Yet another example of how I shouldn’t be allowed unfettered access to the library when I already have books at home. But how could I resist? Brazen: Rebel Ladies Who Rocked the World by Pénélope Bagieu (First Second, 2018), translated by Montana Kane, was just sitting there, begging me to take it home, and I was like, “It’s graphic nonfiction! It won’t take me long to read at all! It’ll be fiiiiiiiinnnnne.” And it was. : )
In short chapters, Ms. Bagieu tells the story of a woman from history- sometimes ancient, sometimes modern- who stepped outside of the lines society drew for her and created her own reality. Some you’ve likely heard of- Temple Grandin, Nellie Bly, Betty Davis, Hedy Lamarr- and others likely not- Naziq al-Abid, Frances Glessner Lee, Delia Akeley, Giorgina Reid. Each has a spark of something a little extra that allowed them to stand up against the restrictions society placed against women in their time and that inspired them to be a little more than what the world told them to be. The charming illustrations are perfect for Ms. Bagieu’s slightly snarky sense of storytelling; overall, this is a fabulous book of women’s history.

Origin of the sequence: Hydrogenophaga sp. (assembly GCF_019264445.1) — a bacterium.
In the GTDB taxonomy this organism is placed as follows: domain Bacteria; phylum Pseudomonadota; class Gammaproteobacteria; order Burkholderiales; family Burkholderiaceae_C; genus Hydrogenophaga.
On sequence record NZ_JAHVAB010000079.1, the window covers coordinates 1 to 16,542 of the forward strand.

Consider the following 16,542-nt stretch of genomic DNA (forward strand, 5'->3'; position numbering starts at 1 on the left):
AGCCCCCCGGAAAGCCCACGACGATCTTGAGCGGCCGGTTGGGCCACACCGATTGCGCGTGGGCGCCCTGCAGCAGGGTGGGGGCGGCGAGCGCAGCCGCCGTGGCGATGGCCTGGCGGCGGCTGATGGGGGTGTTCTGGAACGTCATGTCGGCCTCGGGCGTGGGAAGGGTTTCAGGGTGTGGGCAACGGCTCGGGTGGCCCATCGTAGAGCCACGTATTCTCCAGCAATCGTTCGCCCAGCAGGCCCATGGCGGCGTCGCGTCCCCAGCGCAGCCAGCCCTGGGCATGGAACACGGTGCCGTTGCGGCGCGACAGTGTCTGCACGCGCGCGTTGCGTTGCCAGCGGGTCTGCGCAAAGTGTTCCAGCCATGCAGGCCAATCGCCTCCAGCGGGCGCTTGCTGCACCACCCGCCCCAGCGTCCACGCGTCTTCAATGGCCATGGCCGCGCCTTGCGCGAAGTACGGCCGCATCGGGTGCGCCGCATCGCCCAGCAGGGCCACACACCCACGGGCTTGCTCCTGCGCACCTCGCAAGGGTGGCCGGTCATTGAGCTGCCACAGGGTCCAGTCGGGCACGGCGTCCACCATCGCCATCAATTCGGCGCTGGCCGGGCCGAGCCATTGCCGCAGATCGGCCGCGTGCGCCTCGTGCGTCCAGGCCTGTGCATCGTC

I learned a lot from this book; even at 41, there’s still so much I don’t know, and I was absolutely fascinated with every story in this book. That’s not to say I loved all the people portrayed; some were a little disturbing (but, as the author says, plenty of men act in similar ways and they’ve gotten away with it for centuries, which was, happily, something I also thought about when I was I reading this particular historical figure’s story. I love when my brain actually thinks intelligent things and not just things like, “Wait, why did I get up and walk into the kitchen again???”), but wow, there were just so many fascinating women portrayed in this book that I had never heard of. I would love to read anything else Pénélope Bagieu has written, because I enjoyed everything about the experience of reading this book.
It’s too late for the 2021 holidays, but this would make a fabulous gift for any young feminist (and that’s male or female!), even if they’re not much of a reader. The graphic nonfiction format makes it a quick read, but the format will also hold the attention of even the most reluctant non-reader, and the humor sprinkled throughout the stories keep the feel light. Pick up a copy for that niece that’s hard to buy for, or your feminist co-worker’s son. They’ll love it.